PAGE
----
Bron Bateman presents: Yirga Gelaw Woldeyes and Afeif Ismail on lost meaning through translation
Bron Bateman sits down with Unlimited Futures contributors Yirga Gelaw Woldeyes and Afeif Ismail to chat about translating texts and the consequential loss of original meaning and intention.
‘Because language is very much intimately linked with the history, the experience, the culture of the people in question,’ says Yirga ‘when we are unable to bring that language and use it in this country all those meanings, knowledges, ideas represented by that language are somehow lost. Translation is an act to rescue, to bring something so some part of the other culture can continue to live in another culture.’
Afeif tells us how he used different mediums to translate: ‘We went through my written text in Arabic, as the first process is literal translation, then we used any medium we can find – whether it is drawing, dancing or miming – we try as much as we could to stay true to the original.’
But although some elements of the original may be lost, translation is important because, as Yirga puts it, ‘society becomes deprived of creativity and richness when it excludes other languages and other voices from itself’.
- Diversity of language
- Translation and lost meaning
- Identity through language
- The importance of sharing stories
Books and other things mentioned
About the host:
Bron Bateman (she/her) is a poet, academic and mother of nine. She is a researcher in Crip and Disability Studies at the University of Newcastle and her research interests include Crip and Disability Studies, Queer and Gender Theory, cultural studies, creative writing, Feminisms, and the body. Her first poetry collection, People from bones (with Kelly Pilgrim) was published by Ragged Raven Press (UK) in 2002. Her PhD, a collection of poetry and an exegesis, exploring female embodiment and experiences of motherhood, sexuality, mental health and volitional marking through tattooing, piercing and BDSM practices, was completed in 2012. Her second collection, Of Memory and Furniture, which was Highly Commended in the Victorian Premier’s Prize for Poetry in 2021, was published by Fremantle Press in 2020. She has had her work published in collections and journals, such as Westerly and Southerly, across Australia, the UK and the US and has performed her work at conferences, festivals and readings, locally, nationally and internationally. In 2004 she was awarded the Bobbie Cullen Memorial Prize for Creative Writing. In 2017 she received Columbia University’s Winter Poetry Prize, and in 2022 she was shortlisted for the Tom Collins Poetry Prize. She lives with her wife and youngest daughter in Perth, Western Australia.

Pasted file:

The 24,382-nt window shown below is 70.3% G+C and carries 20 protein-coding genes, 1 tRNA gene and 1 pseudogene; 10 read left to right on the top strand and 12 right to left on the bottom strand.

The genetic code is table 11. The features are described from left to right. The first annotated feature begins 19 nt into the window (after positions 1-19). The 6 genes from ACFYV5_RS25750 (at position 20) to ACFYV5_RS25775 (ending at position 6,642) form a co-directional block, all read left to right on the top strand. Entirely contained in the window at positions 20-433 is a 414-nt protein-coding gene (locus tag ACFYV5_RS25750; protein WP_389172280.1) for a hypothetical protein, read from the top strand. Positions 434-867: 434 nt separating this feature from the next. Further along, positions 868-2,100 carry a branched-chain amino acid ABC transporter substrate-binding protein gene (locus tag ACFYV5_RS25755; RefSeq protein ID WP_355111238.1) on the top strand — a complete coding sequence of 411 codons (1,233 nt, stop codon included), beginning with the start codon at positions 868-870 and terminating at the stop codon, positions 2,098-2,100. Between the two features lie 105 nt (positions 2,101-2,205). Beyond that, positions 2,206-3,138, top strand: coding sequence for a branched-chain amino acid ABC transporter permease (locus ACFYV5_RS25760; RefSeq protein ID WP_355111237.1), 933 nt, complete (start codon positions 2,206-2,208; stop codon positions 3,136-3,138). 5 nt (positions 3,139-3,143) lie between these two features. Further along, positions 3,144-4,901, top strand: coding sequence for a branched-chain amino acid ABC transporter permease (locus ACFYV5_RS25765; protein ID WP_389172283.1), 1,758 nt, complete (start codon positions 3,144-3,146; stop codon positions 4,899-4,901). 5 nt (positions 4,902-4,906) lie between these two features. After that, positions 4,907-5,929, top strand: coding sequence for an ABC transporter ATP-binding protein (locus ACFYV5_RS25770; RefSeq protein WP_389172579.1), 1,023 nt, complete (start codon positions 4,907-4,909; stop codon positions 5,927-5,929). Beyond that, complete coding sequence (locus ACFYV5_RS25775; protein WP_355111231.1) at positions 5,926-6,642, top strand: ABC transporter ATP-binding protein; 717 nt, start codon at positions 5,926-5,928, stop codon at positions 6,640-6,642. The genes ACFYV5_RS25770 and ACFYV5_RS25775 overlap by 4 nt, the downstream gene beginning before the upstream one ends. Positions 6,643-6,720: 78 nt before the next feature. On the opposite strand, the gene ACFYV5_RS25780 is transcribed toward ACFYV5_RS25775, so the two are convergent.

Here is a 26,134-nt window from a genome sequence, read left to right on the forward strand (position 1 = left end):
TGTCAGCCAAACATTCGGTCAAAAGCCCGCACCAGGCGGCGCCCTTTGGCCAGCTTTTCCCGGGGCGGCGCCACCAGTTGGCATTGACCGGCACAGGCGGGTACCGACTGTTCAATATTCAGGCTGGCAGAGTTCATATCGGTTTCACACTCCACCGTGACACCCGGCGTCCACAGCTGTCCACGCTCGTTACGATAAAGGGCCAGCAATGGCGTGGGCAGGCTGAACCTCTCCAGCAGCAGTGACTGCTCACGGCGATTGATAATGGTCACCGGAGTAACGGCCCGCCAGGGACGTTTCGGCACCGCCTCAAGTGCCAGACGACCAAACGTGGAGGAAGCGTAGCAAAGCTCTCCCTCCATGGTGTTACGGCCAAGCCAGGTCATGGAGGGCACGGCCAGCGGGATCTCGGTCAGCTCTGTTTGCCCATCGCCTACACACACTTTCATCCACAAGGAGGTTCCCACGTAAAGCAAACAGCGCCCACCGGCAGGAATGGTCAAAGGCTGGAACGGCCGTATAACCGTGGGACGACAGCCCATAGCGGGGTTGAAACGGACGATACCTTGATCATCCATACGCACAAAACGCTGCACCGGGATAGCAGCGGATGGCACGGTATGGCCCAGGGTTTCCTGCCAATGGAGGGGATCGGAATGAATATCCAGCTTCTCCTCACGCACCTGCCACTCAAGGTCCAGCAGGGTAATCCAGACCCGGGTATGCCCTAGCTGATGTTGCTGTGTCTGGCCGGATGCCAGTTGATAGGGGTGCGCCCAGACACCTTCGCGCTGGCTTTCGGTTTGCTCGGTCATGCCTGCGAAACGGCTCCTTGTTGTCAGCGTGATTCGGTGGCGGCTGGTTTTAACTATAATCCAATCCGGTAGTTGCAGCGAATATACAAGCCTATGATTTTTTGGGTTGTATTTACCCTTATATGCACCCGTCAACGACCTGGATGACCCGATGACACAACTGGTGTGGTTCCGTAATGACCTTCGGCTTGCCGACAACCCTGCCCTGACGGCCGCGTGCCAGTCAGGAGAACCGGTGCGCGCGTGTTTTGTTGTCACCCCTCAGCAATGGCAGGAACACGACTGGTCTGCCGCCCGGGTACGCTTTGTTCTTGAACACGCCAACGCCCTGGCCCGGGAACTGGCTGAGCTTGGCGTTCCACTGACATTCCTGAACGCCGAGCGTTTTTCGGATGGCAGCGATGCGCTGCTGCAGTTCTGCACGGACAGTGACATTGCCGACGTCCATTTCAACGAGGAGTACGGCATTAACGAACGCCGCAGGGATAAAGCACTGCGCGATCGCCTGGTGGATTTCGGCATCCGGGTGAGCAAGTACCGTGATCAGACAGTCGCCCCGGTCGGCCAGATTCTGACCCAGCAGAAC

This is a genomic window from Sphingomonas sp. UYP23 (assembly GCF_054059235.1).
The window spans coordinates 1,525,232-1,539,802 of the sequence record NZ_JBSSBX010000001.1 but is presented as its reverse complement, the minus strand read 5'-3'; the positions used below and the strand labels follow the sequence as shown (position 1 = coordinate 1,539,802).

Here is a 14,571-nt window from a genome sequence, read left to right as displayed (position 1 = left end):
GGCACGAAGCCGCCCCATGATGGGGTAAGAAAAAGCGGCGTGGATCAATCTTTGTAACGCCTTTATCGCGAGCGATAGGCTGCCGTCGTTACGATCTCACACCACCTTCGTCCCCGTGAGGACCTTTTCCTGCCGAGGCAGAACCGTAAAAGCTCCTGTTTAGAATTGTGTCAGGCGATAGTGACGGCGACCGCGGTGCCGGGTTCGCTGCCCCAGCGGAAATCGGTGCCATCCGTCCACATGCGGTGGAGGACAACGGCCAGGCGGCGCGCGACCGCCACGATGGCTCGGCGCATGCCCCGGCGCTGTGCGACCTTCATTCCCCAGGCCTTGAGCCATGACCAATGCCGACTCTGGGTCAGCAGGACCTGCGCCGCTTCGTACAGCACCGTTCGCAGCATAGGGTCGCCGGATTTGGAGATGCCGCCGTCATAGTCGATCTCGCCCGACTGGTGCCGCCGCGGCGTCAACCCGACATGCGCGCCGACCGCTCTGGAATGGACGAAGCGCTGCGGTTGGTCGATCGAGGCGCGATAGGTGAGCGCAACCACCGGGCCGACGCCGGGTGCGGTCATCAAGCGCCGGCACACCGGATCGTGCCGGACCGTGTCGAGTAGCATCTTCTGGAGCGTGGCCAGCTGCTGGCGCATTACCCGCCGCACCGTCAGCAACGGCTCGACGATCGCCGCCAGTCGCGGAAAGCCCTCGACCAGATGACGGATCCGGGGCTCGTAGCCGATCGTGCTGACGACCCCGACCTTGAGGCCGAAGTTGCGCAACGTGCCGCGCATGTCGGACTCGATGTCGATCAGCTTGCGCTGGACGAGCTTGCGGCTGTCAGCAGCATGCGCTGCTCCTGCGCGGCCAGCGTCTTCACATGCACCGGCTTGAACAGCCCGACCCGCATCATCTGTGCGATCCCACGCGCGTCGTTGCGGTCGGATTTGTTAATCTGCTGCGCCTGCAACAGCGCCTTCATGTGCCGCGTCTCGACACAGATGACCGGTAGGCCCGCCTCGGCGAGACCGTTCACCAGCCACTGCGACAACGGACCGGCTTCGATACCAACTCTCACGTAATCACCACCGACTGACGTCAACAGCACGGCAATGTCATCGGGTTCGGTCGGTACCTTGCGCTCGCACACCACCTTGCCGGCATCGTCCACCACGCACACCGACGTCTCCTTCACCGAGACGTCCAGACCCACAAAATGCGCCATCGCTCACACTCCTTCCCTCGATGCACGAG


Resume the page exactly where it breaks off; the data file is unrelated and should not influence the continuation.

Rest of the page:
About the guests:
Yirga Gelaw Woldeyes is a writer, researcher and poet from Lalibela, Ethiopia. He currently lives in Perth, Western Australia, where he is a senior lecturer at the Centre for Human Rights Education, Curtin University. His academic and creative work revolves around African traditions, Ethiopian philosophy, epistemic justice, issues of looted manuscript repatriation, and the politics of language and belonging. His Amharic poetry was compiled and published in a solo collection titled የተራሮች ጩኸት (Yeteraroch Chuhet, The Cry of Mountains), and has been performed widely on stage and radio in Ethiopia. His English creative work has appeared in Westerly, Stories of Perth and Ways of Being Here.
Find Yirga on Twitter @YirgaGelaw.
Afeif Ismail is an award-winning Australian-Sudanese writer. He is an internationally published poet and playwright whose works have been translated into German, Spanish and Swedish. His work in Australia has been recognised nationally through winning awards and nominations.
Unlimited Futures is available in all good bookstores and online.
‘Letter to a Daughter of St George’, from the Meat Lunch E.P.: Songs from Floaters. Written by Alan Fyfe. Performed by Trevor Bentley (guitar and vocals – @trevormb) and Chris Parkinson (harmonica). Produced by Blake Carnaby of Nuglife studios with impresario work by Benjamin P. Newton.
Aidan d’Adhemar, Fremantle PA Hire
Claire Miller, Fremantle Press Marketing and Communications Manager
This podcast was produced in Walyalup in Wadjuk Boodja, on the lands of the Noongar people.